Wing depth makes loss of Anthony Duclair easier to swallow

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Perhaps the biggest concern with the deal for Keith Yandle is that the Rangers gave up Anthony Duclair to land Yandle. There was plenty of outrage over dealing Duclair, and it’s tough to really blame people for the outrage. Duclair isn’t even 20 yet, cracked the roster out of camp, and was showing significant promise as a potential impact player.

Despite what he showed in camp, Duclair was still a prospect, and thus a relative unknown. He may turn into a 30-goal scorer, he may not. We may look at this as the Anthony Duclair trade in five years, we may not. The Rangers needed to give something of value to get Yandle at half his cap hit, and Duclair was the guy they selected to give up.

Looking into the roster construction, it’s fairly easy to see why they sent Duclair to Arizona.

First things first: The Rangers have three of their top-four wingers set for a while. Chris Kreider, Rick Nash, and Mats Zuccarello aren’t going anywhere. Expand that to the third line, and you have J.T. Miller finally holding down a spot*. That’s four of the six available top-six wing spots taken already.

*-Since Miller was not sent to the AHL by yesterday’s 3pm deadline, he cannot be sent to the AHL for the remainder of the season. He is with the Rangers, so he’s unlikely to be scratched for extended periods of time.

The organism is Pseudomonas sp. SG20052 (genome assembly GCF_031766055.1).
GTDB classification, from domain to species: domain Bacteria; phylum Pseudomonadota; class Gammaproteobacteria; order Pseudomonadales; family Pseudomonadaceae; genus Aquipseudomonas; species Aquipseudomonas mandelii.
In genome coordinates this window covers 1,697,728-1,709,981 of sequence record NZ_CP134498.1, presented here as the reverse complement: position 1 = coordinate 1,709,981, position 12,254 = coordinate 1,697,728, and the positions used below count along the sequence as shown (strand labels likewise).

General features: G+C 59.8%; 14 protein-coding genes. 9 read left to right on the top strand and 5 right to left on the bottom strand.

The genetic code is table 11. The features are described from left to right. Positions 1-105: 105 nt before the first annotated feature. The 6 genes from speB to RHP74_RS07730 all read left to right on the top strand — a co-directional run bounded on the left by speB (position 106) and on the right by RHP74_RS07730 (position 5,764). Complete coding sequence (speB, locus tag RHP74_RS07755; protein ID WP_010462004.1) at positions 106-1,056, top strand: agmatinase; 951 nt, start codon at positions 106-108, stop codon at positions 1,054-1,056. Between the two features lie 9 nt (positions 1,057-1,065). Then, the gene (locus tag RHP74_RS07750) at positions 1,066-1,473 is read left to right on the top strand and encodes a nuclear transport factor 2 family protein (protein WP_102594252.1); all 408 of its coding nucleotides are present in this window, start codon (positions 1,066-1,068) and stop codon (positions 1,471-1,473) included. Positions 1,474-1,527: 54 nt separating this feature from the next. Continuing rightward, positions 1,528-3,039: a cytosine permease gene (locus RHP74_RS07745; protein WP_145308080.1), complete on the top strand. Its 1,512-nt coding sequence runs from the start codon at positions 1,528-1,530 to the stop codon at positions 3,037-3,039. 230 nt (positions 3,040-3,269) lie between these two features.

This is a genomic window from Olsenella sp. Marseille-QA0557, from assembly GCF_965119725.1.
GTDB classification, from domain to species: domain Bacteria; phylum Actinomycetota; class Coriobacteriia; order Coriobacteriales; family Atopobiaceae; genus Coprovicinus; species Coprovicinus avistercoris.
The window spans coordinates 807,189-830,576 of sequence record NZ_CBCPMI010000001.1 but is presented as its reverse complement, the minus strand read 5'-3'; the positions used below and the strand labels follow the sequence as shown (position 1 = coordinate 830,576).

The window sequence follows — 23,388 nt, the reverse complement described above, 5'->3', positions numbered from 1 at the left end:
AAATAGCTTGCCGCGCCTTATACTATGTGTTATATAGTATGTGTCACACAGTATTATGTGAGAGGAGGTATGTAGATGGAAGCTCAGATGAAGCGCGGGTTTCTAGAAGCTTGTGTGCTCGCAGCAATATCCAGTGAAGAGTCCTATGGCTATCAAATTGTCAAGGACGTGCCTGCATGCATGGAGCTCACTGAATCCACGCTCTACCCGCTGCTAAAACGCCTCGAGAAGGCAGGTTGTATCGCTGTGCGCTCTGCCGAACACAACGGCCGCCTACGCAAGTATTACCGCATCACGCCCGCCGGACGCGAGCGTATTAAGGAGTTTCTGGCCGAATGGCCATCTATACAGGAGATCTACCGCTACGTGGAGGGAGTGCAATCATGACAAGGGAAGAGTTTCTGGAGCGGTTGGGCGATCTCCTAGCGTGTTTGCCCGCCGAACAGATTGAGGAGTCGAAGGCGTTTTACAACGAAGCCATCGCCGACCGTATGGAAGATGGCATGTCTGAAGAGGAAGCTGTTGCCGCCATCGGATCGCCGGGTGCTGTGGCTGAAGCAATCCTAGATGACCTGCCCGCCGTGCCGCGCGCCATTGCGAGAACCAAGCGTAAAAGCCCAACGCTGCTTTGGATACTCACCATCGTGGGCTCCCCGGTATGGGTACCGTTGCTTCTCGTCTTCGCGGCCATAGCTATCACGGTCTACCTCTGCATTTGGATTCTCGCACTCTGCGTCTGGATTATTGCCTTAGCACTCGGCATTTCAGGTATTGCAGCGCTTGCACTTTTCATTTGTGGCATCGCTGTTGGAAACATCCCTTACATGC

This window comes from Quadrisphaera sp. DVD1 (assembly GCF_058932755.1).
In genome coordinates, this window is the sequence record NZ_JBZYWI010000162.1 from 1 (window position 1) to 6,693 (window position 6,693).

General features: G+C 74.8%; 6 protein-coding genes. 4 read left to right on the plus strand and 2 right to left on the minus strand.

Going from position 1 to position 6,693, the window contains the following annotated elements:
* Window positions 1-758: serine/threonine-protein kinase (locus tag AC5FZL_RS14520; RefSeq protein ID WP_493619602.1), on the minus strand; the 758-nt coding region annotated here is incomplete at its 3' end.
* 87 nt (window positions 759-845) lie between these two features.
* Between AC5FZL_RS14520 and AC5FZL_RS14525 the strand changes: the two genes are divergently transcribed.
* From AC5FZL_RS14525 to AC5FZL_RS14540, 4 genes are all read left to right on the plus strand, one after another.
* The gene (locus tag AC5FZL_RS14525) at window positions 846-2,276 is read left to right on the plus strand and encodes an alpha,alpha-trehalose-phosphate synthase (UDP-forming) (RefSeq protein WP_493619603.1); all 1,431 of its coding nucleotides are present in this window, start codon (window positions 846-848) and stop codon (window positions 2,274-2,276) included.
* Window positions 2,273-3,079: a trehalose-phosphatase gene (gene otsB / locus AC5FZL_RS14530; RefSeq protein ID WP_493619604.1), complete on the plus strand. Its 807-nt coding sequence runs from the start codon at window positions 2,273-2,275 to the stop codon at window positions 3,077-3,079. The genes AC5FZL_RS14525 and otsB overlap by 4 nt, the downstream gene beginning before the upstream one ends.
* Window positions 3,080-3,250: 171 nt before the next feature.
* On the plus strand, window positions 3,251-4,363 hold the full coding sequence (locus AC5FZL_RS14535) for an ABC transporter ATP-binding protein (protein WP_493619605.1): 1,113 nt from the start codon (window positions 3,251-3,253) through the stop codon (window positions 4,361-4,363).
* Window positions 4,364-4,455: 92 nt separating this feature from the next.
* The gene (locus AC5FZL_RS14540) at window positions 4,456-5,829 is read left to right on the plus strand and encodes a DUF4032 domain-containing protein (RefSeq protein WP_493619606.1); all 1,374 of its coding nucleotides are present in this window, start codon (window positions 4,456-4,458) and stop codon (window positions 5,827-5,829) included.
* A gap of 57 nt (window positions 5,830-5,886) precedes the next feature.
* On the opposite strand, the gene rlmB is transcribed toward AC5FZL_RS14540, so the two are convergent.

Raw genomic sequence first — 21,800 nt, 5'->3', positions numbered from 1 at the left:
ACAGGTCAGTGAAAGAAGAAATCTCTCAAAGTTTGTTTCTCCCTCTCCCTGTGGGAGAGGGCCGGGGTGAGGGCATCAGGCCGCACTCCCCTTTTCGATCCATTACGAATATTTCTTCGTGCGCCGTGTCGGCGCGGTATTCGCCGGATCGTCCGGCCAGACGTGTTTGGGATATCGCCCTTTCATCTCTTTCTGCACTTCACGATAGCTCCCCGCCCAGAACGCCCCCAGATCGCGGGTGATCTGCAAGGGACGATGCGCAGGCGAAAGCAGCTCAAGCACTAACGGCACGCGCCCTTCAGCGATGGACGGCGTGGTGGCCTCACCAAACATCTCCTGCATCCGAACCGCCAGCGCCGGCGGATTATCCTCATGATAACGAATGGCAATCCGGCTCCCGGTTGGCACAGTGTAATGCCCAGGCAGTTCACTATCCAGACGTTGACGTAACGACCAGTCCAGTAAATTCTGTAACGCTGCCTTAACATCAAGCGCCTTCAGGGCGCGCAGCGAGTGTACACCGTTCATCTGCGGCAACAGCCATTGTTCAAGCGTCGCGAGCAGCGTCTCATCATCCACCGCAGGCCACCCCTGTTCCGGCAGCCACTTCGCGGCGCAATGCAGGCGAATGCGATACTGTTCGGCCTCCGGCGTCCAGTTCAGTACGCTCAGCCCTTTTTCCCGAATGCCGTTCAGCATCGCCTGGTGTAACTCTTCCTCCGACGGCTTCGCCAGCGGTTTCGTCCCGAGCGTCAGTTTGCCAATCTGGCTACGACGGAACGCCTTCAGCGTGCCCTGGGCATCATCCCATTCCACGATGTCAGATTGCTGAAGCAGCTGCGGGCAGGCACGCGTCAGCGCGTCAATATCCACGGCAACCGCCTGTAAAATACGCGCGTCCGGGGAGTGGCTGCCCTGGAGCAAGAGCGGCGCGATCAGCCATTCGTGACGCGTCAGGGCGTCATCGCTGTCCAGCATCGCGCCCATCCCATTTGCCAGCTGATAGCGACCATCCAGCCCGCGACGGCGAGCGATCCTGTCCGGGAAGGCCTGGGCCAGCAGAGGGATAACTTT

The other two spots: Martin St. Louis and Carl Hagelin. MSL is a wild card, but I think at this point it’s safe to assume he will get an incentive-laden contract deal as a stop-gap. Hagelin may or may not be a Ranger next season, depending on his contract demands.

Pavel Buchnevich, the other highly touted wing prospect, could be ready to contend for a spot next year after proving that he can produce among men in the KHL. He’s out-produced a few guys at the KHL level as a 19-year-old, and his numbers at that age are comparable to Vladimir Tarasenko. He’s not a sure thing, but in terms of development, he was ahead of Duclair.

Assuming Buch is ready to take a wing spot from MSL or Hagelin next year or in 2016-2017, that leaves one spot open, likely on the third line. It could be Hagelin, it could be someone else. Regardless, the Rangers are looking at one open wing spot in the top-nine in the long-term.

Kevin Hayes has been a welcome addition, and while he has excelled at the center position (even his faceoffs are getting better), he is always spoken about in terms of moving to the wing. It gives the Rangers flexibility to fill that open spot with either a winger or a center. Glen Sather has stated that the addition of Hayes made losing Duclair easier to manage.

It’s also worth noting that this isn’t a Rangers team that is loaded with veterans on the wrong side of 30. Yandle is still 28, in his prime, and under team control for this season and next. Hayes, Miller, and Jesper Fast are all on ELCs. Kreider, Hagelin, and Derek Stepan are all in varying phases of their bridge deals. Right there you have half the forwards who haven’t even turned 27 yet. This team isn’t old.

Losing Duclair hurts, but with the current makeup of the roster, the Rangers were able to deal from a position of strength to add an impact body for Cup runs this year and next. You have to give to get in this league.